- To-dos: These are one-off tasks that can be completed to gain experience. You won’t lose health for not completing these, and are a convenient place to list what you’ve been putting off, i.e. return those shoes or de-scale the kettle.
The amount of gold a player earns is dependent on the task’s difficulty, which is set by the user. Gold can be used for in-game purchases or real-life treats, as set by the user themselves, such as time set aside to play a video game, or buying yourself something new.
I appreciate that users can tailor the game depending on what encourages them most.
I didn’t find the game mechanics particularly motivational, but can certainly appreciate the cute graphics and the level of detail that has gone into Habitica. There is also a desktop version, which drives home the fact that Habitica is not just a gimmick. Whenever I’ve wanted to limit my screen time, I found the Forest app’s method of displaying a digital tree that will die if I used my phone oddly compelling, so it is interesting to see what motivates us differently.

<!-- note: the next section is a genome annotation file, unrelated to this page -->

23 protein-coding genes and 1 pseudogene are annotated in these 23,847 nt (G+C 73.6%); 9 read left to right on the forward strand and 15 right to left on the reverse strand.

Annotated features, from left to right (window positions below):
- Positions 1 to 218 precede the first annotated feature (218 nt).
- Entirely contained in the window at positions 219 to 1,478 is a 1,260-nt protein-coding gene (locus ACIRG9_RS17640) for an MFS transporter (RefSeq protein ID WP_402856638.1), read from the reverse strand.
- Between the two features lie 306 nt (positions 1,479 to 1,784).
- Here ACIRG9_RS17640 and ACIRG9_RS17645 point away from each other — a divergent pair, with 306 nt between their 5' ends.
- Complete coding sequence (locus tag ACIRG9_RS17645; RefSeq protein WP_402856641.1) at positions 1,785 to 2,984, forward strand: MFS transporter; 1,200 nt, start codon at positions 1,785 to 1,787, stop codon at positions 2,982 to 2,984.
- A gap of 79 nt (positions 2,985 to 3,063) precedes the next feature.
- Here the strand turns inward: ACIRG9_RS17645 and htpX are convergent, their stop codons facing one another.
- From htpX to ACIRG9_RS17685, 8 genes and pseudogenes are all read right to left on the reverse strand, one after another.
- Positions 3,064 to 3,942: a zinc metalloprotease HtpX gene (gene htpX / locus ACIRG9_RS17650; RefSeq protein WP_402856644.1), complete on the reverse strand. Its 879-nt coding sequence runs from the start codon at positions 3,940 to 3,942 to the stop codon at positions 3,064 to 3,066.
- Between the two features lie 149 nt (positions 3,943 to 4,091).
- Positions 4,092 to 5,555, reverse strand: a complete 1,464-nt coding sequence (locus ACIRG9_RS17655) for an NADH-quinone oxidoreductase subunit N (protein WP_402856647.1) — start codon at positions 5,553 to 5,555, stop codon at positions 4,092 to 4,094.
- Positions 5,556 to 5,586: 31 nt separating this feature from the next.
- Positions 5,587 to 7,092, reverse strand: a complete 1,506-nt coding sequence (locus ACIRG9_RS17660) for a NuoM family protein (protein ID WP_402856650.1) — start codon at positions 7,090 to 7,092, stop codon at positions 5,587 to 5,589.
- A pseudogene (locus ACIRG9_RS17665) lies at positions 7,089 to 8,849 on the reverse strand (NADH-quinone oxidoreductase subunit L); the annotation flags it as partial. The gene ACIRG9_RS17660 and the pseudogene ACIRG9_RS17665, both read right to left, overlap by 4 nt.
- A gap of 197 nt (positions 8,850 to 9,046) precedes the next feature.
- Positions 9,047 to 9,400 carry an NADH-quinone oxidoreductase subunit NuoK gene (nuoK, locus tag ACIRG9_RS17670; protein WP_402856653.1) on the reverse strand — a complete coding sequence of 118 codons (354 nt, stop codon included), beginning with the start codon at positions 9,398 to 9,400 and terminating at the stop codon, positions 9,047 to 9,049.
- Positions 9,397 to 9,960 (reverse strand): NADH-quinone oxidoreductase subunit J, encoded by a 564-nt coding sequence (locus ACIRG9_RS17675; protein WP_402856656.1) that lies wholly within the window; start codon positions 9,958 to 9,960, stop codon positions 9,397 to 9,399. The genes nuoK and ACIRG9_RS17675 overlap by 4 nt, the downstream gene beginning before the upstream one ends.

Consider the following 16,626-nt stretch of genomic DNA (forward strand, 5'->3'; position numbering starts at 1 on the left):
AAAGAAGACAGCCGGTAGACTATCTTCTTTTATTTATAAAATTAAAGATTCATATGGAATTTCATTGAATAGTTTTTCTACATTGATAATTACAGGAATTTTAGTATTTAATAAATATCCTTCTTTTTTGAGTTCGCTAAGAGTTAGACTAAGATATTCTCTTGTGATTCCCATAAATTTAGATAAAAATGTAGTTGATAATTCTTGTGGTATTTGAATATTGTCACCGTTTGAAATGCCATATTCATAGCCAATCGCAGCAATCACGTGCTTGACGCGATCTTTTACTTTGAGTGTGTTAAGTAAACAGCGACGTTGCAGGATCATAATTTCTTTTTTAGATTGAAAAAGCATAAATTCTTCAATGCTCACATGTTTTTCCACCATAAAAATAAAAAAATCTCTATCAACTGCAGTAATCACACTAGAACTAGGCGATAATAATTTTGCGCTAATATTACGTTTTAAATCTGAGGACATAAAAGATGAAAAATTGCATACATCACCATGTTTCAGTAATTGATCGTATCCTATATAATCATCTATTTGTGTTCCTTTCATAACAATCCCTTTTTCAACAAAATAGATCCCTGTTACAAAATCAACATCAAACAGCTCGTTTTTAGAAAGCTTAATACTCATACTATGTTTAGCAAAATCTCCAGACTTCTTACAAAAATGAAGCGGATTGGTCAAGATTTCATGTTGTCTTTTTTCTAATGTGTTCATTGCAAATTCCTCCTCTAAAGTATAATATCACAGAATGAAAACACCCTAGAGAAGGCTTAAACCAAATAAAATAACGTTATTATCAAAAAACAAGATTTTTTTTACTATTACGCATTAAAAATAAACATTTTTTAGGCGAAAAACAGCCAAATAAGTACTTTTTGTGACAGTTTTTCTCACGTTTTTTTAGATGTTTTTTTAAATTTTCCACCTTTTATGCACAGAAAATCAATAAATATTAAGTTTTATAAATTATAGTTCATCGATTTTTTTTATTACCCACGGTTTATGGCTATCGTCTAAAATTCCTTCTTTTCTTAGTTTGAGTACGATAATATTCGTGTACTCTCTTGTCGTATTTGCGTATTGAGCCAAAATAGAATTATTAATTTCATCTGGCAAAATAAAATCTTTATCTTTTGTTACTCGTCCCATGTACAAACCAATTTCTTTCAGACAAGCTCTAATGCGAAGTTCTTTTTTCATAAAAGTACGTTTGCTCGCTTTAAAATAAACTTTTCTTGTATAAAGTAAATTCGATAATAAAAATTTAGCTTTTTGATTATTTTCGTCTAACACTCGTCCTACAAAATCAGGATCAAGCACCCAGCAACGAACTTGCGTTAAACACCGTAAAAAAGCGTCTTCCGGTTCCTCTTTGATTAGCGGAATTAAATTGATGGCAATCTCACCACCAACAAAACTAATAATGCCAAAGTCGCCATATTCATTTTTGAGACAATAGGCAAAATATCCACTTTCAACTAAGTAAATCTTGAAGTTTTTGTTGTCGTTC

I downloaded Dreamfora after seeing several aesthetically-pleasing Instagram ads. In contrast to Habitica, it takes a more simplistic approach. You can create your own ‘dreams’ with reoccurring tasks to complete in order to achieve this dream. Unlike Habitica, it is easier to set habits to appear only on specific days. For instance, I could set it up so that I would attend the gym four times a week, while my other habits (eight hours of sleep, hitting a certain protein intake) were objectives for every day. Aside from habits, users can add one-off tasks as either significant milestones due on a certain date, or general goals to bear in mind.
Dreamfora also allows users to select ready-made, in-app goals if you’re in need of inspiration. I chose the ‘stay hydrated’ dream, with simple cues like ‘drink a cup of water after waking up’ as habits, and more general advice like ‘keep a reusable bottle on me’ or ‘check for signs of dehydration’ as tasks. Two of the dreams, however, seemed a bit odd, for instance, the ‘eye exercises’ goal that promoted doing so to ‘restore vision’, or the ‘flat abs in two weeks’ goal, which is wildly unrealistic and promoted not eating after 7 pm. It is not entirely clear who creates these premade goals. The rest of the goals appear to be gentle, achievable missions. There appears to be some community element where users can see and congratulate you upon starting a new role – they are unable to see your everyday activity, though.